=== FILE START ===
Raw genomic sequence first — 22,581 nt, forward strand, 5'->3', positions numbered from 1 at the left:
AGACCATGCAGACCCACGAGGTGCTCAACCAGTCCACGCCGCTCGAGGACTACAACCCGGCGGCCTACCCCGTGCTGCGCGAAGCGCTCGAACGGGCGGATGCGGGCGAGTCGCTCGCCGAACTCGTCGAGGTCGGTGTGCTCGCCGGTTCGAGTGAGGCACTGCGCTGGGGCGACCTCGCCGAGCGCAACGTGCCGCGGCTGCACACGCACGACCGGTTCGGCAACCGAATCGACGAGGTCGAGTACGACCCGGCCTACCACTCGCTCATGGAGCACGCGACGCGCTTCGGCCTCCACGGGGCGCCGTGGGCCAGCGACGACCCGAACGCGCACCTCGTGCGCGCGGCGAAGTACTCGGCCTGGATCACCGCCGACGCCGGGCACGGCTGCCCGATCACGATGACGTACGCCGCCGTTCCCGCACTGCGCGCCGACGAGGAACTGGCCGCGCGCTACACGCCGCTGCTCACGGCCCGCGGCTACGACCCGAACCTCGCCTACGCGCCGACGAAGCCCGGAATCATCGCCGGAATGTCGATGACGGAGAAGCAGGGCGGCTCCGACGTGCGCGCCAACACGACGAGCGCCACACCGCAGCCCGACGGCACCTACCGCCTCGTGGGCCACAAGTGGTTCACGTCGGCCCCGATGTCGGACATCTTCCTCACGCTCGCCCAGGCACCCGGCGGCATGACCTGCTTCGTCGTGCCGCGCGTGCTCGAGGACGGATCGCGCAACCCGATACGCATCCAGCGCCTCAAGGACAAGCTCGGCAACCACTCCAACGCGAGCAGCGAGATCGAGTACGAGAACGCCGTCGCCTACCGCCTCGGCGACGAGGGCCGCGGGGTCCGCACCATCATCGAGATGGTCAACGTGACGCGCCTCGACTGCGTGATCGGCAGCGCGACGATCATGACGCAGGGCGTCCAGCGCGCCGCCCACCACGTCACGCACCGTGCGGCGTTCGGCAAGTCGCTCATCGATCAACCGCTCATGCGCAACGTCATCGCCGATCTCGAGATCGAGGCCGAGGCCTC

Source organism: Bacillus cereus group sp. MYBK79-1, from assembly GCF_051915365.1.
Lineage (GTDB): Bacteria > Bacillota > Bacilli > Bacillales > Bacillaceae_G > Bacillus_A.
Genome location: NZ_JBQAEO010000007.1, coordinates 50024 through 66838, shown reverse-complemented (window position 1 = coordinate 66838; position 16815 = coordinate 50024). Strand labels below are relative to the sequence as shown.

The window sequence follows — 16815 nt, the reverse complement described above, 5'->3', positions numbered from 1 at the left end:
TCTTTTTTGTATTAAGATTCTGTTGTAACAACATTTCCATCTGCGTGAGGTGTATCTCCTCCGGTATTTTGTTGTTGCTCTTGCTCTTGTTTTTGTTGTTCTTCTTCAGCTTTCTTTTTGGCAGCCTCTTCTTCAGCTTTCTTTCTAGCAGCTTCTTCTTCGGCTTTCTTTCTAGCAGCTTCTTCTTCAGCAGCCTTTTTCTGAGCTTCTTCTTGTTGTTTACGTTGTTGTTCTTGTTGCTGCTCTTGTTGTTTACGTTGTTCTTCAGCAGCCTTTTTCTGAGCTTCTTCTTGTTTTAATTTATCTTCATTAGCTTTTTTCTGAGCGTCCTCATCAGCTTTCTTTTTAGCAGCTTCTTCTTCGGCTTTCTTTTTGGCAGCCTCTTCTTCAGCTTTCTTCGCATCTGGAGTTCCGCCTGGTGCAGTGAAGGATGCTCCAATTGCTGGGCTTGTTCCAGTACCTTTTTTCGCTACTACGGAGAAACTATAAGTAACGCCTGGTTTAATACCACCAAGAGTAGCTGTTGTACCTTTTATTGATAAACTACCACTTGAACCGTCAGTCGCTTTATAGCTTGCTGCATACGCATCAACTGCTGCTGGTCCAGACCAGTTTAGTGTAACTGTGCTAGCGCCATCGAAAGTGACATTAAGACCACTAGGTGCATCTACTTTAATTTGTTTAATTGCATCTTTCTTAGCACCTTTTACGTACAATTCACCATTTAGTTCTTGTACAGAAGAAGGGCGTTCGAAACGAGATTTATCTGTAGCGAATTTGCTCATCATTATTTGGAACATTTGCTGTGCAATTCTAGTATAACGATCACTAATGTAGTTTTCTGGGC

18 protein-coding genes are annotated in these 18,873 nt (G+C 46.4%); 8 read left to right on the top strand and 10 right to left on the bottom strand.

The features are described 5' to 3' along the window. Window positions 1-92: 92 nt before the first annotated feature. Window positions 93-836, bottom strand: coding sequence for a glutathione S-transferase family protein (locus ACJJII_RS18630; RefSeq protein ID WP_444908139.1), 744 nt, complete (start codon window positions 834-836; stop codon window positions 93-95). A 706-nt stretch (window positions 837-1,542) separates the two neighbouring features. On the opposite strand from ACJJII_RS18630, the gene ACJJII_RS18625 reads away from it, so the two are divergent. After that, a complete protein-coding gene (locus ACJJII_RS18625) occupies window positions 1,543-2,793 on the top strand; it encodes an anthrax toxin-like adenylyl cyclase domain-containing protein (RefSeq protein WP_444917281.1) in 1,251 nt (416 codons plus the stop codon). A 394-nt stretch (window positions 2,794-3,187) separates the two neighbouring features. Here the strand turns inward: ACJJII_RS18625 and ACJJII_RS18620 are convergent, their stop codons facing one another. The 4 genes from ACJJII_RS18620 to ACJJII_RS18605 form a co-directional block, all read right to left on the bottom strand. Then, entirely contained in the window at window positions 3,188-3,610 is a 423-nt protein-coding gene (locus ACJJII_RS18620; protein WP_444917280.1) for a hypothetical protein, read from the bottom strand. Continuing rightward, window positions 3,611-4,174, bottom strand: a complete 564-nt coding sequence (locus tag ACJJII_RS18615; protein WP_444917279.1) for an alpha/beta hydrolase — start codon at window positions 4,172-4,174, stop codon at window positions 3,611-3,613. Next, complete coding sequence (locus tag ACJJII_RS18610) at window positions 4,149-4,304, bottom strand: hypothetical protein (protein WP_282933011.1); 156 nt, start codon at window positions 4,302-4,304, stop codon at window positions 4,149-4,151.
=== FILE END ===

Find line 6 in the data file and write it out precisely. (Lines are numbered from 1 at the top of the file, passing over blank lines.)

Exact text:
The window sequence follows — 16815 nt, the reverse complement described above, 5'->3', positions numbered from 1 at the left end: